Shaw University senior Lionel Morgan’s class project could help quell disputes over noise levels in downtown Raleigh.
Downtown dwellers have complained about late-night noise from bars and restaurants, and the City Council last year approved new rules in an effort to create a quieter environment.
City Noise, which Morgan created in his software engineering class, provides data using off-the-shelf technology and a wireless sensor network to measure noise levels.
Morgan began working with Lloyd Williams, head of Shaw’s department of computer science and computer information systems, and fellow senior Omolola Balogun in mid-December to research a system design. They tested software and wrote computer programs, and they tried out the system around campus and other parts of the city.
“Raleigh has some growing pangs,” said Williams, who served on the city’s downtown plan advisory committee. “A system like this will let us look and see is something too loud, or not. Is the highway too loud? Is a concert too loud? Is a nightclub too loud?
“What we love about the system we created is it protects both sides because if something is too loud, the system records and documents it. And if a business is not too loud, it records and documents that, too.”
The final prototype “is an unquestionable success,” concluded Morgan, a Franklinton native majoring in computer science.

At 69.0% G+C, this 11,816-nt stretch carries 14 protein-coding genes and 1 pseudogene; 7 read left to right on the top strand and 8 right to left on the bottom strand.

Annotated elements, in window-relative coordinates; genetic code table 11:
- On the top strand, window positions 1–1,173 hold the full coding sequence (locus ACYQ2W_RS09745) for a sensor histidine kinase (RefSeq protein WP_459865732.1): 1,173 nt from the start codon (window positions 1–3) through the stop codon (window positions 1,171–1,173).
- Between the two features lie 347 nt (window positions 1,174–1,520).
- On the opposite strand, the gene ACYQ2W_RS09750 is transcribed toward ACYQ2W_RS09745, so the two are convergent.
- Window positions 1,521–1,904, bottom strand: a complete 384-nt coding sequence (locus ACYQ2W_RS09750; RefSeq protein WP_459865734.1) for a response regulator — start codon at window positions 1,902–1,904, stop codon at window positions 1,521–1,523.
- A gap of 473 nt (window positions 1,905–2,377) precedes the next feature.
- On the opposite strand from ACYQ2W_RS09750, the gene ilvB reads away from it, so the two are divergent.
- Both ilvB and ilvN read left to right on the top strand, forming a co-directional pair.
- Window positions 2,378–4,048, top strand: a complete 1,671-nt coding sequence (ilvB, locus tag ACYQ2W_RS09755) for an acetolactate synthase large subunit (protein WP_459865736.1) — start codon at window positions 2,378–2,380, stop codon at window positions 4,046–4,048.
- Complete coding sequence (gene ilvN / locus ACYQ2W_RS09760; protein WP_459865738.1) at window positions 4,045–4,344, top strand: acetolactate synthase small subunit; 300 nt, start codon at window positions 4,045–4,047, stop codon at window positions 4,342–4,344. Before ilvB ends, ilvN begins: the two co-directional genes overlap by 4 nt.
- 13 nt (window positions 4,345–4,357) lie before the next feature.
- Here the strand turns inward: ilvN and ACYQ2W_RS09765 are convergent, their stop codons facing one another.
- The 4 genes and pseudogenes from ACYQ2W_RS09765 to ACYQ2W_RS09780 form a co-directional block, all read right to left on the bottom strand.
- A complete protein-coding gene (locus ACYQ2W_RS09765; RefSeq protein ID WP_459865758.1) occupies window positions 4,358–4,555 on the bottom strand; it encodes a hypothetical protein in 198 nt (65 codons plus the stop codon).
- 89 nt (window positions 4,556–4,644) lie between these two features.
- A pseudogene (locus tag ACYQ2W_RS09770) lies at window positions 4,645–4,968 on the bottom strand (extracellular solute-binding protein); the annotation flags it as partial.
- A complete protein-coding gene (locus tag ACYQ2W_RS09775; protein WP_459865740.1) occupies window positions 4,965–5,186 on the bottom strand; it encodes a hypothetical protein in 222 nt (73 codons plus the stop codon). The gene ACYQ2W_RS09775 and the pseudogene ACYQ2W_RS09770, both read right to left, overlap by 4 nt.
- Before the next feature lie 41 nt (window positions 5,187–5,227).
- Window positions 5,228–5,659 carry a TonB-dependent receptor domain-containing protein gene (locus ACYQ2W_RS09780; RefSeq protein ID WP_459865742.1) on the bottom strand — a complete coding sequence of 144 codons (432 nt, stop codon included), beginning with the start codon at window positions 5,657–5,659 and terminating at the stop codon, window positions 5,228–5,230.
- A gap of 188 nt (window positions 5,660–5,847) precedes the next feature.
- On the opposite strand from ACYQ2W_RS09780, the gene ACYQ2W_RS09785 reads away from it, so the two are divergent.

Morgan presented his City Noise project Jan. 28 during the fifth annual Shaw University Student Research Symposium.
During the event, students from Shaw, N.C. State University, St. Augustine’s University and Meredith College presented discoveries and experiences in research, internship and scholarship.
The symposium mirrors Shaw’s mission to promote new directions in research and to champion interaction among students across local universities, said Paulette Dillard, dean of the College of Arts and Sciences at Shaw.
“The fascinating thing about this is students are solving real-world problems,” Dillard said. “Students get turned off when dealing with abstract problems, but if they’re solving real problems that exist in the everyday world, they get excited and don’t think of it as school work.
“That is what we’re after – application and critical thinking, and this is a perfect example of that at work.”
The City Noise system cost less than $100. It features a digital sound level meter that measures decibels, custom software, a cloud-based system to store values and a dashboard to display current sound levels on a gauge and linear graph. The information it gathers can be made available online to the public.
Morgan hasn’t pitched City Noise to Raleigh leaders, but he figures it could help determine if something is too loud if the city set rules for maximum decibel levels.
“It stands out because it’s a solution, not just a class project for a grade,” Morgan said. “It’s something that can actually help someone and it’s something we can actually put out into the world – actually help someone solve a real-life problem.
“I’m hands on,” said Morgan, who interned at Fidelity Investments and has been offered a job after graduation. “I’ve always wanted a project like this. I wanted to make theory applicable.
“I just really would like to see us put the system out there and get people to understand how important it is to attain real data.”